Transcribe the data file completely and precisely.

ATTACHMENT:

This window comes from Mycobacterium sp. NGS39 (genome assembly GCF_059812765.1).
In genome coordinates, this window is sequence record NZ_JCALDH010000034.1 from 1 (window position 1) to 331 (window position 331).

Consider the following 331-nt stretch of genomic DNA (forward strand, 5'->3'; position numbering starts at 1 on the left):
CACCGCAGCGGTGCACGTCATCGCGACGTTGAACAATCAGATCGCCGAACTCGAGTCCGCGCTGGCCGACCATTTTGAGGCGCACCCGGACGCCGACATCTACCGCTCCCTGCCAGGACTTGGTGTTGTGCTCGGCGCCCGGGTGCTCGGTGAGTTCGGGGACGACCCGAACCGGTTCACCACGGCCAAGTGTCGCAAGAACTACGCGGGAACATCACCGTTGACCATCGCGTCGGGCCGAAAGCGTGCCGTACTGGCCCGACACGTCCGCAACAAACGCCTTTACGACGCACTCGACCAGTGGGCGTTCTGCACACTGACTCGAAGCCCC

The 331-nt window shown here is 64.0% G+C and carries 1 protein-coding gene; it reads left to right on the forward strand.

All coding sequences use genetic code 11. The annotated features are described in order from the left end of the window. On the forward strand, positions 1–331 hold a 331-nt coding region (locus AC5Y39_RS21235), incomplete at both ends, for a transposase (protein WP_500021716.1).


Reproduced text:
This window comes from Mycobacterium sp. NGS39 (genome assembly GCF_059812765.1).
In genome coordinates, this window is sequence record NZ_JCALDH010000034.1 from 1 (window position 1) to 331 (window position 331).

Consider the following 331-nt stretch of genomic DNA (forward strand, 5'->3'; position numbering starts at 1 on the left):
CACCGCAGCGGTGCACGTCATCGCGACGTTGAACAATCAGATCGCCGAACTCGAGTCCGCGCTGGCCGACCATTTTGAGGCGCACCCGGACGCCGACATCTACCGCTCCCTGCCAGGACTTGGTGTTGTGCTCGGCGCCCGGGTGCTCGGTGAGTTCGGGGACGACCCGAACCGGTTCACCACGGCCAAGTGTCGCAAGAACTACGCGGGAACATCACCGTTGACCATCGCGTCGGGCCGAAAGCGTGCCGTACTGGCCCGACACGTCCGCAACAAACGCCTTTACGACGCACTCGACCAGTGGGCGTTCTGCACACTGACTCGAAGCCCC

The 331-nt window shown here is 64.0% G+C and carries 1 protein-coding gene; it reads left to right on the forward strand.

All coding sequences use genetic code 11. The annotated features are described in order from the left end of the window. On the forward strand, positions 1–331 hold a 331-nt coding region (locus AC5Y39_RS21235), incomplete at both ends, for a transposase (protein WP_500021716.1).